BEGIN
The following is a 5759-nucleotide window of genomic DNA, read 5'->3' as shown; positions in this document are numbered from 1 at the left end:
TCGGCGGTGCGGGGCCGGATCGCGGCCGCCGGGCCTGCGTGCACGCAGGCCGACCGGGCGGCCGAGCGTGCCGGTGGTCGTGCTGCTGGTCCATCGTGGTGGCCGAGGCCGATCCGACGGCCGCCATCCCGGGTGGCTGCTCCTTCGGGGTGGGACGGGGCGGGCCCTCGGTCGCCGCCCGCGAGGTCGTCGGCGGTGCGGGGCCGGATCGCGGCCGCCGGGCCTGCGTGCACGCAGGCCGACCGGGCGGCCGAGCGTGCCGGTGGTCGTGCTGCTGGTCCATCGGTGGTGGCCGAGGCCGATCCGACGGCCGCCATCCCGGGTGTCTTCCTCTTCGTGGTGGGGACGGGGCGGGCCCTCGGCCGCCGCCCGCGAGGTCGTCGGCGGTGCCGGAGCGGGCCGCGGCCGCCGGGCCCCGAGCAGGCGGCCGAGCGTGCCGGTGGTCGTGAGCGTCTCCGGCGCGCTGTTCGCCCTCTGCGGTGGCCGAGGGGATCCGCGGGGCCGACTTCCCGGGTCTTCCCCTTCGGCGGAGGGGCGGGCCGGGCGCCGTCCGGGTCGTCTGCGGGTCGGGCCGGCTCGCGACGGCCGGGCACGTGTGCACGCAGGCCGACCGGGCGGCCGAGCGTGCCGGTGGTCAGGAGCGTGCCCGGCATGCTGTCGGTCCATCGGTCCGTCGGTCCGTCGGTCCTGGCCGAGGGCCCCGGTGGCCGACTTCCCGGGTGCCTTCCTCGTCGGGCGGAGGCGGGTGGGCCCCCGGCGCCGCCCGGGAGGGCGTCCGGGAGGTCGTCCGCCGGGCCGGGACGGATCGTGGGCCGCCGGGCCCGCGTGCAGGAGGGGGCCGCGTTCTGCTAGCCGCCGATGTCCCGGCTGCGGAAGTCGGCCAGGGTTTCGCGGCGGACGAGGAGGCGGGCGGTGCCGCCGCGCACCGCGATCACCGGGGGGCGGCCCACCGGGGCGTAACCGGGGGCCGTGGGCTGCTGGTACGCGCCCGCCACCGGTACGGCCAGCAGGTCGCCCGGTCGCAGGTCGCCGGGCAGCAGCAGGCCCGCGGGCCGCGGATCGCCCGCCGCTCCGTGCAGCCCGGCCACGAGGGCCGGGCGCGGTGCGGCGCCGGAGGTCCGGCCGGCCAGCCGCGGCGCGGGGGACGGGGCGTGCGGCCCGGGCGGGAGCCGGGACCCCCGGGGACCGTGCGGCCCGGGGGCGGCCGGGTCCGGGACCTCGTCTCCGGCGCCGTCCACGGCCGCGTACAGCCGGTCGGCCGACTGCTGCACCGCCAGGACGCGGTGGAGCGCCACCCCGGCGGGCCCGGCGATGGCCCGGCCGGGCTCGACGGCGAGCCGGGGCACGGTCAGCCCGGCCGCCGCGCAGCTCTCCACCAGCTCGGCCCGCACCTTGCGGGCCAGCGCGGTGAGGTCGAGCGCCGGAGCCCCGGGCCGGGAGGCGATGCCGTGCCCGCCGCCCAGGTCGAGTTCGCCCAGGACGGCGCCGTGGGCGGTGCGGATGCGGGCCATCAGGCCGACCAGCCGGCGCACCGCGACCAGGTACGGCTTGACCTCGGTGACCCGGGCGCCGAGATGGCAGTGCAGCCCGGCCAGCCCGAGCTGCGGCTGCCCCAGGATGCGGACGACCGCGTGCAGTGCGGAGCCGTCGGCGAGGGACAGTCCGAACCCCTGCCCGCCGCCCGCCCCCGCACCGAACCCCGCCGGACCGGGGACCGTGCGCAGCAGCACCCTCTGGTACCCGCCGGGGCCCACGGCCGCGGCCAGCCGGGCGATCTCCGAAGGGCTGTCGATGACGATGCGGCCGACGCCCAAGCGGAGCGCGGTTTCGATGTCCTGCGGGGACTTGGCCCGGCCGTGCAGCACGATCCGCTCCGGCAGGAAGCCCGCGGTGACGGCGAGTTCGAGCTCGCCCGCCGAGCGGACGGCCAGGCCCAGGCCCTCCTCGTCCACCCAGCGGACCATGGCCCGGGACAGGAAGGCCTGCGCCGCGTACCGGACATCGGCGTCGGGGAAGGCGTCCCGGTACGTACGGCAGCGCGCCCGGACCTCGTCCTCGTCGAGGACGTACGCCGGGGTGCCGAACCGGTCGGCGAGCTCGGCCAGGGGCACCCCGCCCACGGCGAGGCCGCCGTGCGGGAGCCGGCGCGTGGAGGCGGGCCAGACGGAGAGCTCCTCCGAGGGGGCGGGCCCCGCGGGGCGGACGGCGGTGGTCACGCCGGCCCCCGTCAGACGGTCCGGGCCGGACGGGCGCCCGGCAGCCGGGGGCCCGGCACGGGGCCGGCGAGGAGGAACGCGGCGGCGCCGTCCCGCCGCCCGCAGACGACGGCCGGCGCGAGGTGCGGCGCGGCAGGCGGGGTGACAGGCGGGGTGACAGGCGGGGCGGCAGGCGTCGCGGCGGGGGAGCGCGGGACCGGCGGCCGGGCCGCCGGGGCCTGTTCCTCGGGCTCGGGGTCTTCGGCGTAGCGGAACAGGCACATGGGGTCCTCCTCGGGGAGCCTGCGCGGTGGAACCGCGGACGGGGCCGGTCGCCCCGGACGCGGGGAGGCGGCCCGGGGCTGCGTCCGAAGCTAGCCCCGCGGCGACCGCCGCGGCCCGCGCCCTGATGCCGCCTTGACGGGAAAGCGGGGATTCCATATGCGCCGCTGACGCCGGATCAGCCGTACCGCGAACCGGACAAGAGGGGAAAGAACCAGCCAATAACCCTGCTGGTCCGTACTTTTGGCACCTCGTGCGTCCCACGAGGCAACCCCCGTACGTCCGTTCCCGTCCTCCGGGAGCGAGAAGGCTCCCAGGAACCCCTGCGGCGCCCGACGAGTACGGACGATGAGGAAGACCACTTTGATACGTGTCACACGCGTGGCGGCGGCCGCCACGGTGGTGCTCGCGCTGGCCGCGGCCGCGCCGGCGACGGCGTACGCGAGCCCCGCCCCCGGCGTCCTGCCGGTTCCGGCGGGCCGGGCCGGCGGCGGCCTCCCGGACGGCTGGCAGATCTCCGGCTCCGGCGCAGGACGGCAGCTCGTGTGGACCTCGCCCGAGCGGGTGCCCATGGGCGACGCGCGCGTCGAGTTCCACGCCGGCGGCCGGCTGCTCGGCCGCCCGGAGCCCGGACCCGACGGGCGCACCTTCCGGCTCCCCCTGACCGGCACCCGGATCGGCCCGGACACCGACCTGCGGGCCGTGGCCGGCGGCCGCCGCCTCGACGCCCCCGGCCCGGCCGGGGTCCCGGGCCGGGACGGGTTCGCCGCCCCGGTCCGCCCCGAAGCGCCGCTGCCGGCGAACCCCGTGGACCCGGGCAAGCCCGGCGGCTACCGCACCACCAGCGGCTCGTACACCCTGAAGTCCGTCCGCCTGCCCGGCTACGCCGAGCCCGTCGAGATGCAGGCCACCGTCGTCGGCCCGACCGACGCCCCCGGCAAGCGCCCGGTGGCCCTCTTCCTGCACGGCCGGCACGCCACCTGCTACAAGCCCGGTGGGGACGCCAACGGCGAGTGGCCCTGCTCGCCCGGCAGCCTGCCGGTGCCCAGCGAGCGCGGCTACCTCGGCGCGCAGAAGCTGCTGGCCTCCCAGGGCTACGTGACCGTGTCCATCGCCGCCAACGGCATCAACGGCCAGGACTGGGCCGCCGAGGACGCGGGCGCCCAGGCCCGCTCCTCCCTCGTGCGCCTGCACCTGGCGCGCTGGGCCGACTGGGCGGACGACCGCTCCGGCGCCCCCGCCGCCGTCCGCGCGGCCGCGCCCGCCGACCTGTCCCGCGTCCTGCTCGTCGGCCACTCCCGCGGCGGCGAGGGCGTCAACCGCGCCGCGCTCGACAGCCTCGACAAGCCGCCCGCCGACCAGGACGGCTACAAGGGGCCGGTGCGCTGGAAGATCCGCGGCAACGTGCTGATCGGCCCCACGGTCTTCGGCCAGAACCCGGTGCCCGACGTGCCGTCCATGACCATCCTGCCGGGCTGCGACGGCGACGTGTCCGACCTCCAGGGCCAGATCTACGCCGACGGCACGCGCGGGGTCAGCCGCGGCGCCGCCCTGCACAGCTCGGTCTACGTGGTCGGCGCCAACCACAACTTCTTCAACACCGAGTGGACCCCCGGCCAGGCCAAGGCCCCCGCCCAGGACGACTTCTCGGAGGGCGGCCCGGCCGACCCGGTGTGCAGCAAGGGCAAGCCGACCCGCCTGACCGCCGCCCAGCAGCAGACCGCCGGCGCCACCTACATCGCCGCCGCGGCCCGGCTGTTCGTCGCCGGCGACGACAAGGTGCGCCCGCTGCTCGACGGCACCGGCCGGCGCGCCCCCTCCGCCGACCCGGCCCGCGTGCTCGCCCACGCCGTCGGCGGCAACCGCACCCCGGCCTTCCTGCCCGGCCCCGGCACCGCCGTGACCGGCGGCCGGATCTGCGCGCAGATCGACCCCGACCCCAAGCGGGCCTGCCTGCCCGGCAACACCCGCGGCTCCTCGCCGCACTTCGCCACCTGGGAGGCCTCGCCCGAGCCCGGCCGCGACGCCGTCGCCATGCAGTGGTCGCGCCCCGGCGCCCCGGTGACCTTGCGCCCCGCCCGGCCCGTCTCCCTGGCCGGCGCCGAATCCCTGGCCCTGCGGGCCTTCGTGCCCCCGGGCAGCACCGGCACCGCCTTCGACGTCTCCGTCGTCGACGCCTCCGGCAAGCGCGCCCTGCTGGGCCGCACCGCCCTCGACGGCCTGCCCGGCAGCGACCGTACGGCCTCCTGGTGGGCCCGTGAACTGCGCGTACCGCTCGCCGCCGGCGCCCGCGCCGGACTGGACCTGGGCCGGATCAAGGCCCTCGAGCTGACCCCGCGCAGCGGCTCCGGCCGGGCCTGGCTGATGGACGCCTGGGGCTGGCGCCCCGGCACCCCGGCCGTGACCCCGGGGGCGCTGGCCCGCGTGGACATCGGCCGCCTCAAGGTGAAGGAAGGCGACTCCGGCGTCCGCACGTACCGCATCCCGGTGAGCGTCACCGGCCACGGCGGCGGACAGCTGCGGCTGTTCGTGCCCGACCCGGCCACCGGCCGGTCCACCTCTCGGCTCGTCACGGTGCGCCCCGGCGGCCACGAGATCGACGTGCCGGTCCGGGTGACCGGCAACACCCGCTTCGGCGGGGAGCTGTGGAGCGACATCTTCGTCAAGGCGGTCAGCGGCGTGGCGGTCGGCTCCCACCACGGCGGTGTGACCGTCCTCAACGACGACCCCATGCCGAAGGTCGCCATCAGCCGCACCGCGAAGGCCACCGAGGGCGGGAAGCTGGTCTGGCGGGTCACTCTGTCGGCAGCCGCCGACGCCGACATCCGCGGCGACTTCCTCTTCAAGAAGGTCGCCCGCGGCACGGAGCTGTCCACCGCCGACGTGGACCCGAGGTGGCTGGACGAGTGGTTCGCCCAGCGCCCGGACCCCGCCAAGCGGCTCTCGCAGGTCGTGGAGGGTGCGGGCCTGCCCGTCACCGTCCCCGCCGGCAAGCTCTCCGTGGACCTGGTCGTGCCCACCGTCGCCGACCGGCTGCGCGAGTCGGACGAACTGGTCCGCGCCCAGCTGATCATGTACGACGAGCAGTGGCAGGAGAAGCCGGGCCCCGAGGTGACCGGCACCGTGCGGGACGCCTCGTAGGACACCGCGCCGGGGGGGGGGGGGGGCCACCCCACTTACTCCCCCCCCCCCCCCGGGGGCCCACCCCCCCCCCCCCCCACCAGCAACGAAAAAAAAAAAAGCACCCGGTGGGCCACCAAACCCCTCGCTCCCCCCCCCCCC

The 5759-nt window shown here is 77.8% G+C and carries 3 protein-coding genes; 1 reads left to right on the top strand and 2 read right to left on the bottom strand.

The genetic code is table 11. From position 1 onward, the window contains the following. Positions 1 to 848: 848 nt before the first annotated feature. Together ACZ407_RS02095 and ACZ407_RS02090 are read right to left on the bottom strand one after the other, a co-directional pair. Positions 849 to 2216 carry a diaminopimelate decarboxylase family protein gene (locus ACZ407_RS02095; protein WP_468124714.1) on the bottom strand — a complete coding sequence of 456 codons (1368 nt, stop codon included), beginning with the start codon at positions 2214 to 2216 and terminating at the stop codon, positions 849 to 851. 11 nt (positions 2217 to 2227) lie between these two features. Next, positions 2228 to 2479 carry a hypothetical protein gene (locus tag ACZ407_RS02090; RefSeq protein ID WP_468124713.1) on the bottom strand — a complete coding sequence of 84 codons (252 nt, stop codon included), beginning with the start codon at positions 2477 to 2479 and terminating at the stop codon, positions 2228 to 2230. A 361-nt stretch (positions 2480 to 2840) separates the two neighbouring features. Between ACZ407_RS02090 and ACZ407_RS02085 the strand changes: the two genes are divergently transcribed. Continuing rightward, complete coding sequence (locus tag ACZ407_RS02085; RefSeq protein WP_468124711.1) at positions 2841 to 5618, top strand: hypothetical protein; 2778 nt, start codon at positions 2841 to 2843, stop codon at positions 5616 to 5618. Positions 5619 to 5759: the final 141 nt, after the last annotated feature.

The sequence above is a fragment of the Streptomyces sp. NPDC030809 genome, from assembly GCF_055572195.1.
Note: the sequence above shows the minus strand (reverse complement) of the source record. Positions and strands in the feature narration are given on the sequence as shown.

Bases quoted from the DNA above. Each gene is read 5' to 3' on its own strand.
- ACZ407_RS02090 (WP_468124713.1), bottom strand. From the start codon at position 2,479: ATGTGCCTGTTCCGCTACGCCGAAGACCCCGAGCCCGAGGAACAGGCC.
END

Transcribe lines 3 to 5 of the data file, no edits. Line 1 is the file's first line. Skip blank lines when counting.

The 5759-nt window shown here is 77.8% G+C and carries 3 protein-coding genes; 1 reads left to right on the top strand and 2 read right to left on the bottom strand.

The genetic code is table 11. From position 1 onward, the window contains the following. Positions 1 to 848: 848 nt before the first annotated feature. Together ACZ407_RS02095 and ACZ407_RS02090 are read right to left on the bottom strand one after the other, a co-directional pair. Positions 849 to 2216 carry a diaminopimelate decarboxylase family protein gene (locus ACZ407_RS02095; protein WP_468124714.1) on the bottom strand — a complete coding sequence of 456 codons (1368 nt, stop codon included), beginning with the start codon at positions 2214 to 2216 and terminating at the stop codon, positions 849 to 851. 11 nt (positions 2217 to 2227) lie between these two features. Next, positions 2228 to 2479 carry a hypothetical protein gene (locus tag ACZ407_RS02090; RefSeq protein ID WP_468124713.1) on the bottom strand — a complete coding sequence of 84 codons (252 nt, stop codon included), beginning with the start codon at positions 2477 to 2479 and terminating at the stop codon, positions 2228 to 2230. A 361-nt stretch (positions 2480 to 2840) separates the two neighbouring features. Between ACZ407_RS02090 and ACZ407_RS02085 the strand changes: the two genes are divergently transcribed. Continuing rightward, complete coding sequence (locus tag ACZ407_RS02085; RefSeq protein WP_468124711.1) at positions 2841 to 5618, top strand: hypothetical protein; 2778 nt, start codon at positions 2841 to 2843, stop codon at positions 5616 to 5618. Positions 5619 to 5759: the final 141 nt, after the last annotated feature.

The sequence above is a fragment of the Streptomyces sp. NPDC030809 genome, from assembly GCF_055572195.1.